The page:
I’ve never really expected an Iron Man 4, however naive that may seem. I really, really liked Iron Man 3. So far, having not yet seen Guardians of the Galaxy, it’s my favorite film in the Marvel Cinematic Universe. And I had always sort of taken the hint that it was the final Iron Man installment for Robert Downey Jr. It wrapped up his version of Tony Stark’s arc in a way that felt complete to me. Also, anyone who’s paying attention knows that, exempting his appearance in Avengers: Age Of Ultron, he might be getting too expensive for Marvel. Blockbuster dealmaking is a complicated game and once an actor is branded with a successful role it gets extremely expensive to keep them onboard after their initial contract expires.
But Robert Downey Jr. isn’t wiping his hands of a potential Iron Man 4 just yet. Despite Gwyneth Paltrow’s prognostication that a 4th film isn’t in the cards (and Downey himself seeming noncommittal over a year ago), there still might be another go-around for Marvel and the original Tony Stark. Hit the jump for more on the potential for Robert Downey Jr. returning to Iron Man 4.
Downey told Entertainment Weekly:
“It’s down to Kevin [Feige] and Ike [Perlmutter, CEO of Marvel Entertainment] and Disney to come to us with what the proposal is, and that’s on us to agree or disagree. When things are going great, there’s a lot of agreement. Right now, this [Avengers 2] has just been swell, hasn’t it? This has been a really good one and it feels good and we’re having a good time.”
He then added:
“It’s that thing of: Why give up the belt when it feels like you can barely get jabbed?”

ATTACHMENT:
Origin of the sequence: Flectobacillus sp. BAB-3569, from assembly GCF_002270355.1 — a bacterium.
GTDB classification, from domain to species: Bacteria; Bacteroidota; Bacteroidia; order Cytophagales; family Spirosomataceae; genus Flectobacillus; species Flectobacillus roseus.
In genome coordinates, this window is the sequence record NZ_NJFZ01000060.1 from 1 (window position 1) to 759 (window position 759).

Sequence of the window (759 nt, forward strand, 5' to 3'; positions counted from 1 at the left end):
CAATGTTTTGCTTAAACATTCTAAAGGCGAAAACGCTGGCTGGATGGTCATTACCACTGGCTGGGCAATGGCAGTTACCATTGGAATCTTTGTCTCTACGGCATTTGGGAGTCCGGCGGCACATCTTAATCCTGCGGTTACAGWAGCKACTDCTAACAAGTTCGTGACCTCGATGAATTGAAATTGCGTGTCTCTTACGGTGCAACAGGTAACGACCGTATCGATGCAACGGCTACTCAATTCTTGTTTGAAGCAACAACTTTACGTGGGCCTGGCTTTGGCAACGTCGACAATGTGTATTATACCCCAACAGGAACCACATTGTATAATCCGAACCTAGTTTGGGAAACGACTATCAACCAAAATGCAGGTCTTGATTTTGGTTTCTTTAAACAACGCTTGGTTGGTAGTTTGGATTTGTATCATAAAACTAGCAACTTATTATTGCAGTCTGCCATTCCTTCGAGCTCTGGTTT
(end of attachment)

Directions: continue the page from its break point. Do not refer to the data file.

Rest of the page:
Basically, it seems that he’s saying he’ll sign on for another round if the deal is sweet enough. Dealmaking in the press is nothing new for Downey and Marvel. Last year Kevin Feige threw down the gauntlet, essentially saying Tony Stark could be played by different actors (who in all mathematical likelihood would have a lower quote than Downey) a la James Bond:
“I believe there will be a fourth Iron Man film and a fifth and a sixth and a 10th and a 20th. I see no reason why Tony Stark can’t be as evergreen as James Bond. Or Batman for that matter. Or Spider-Man. I think Iron Man is a character just like that.”
What does all of this really hinge on? The sliding scale of Downey’s value to Marvel (a notoriously frugal studio). They’ll project Iron Man 4’s profits with Downey against the film’s prospects without him and, if the difference in the plus column exceeds Downey’s quote, they just might go back to him. With a whopping eight untitled movies on their slate, there’s a chance we might hear more about this at the San Diego Comic-Con this week.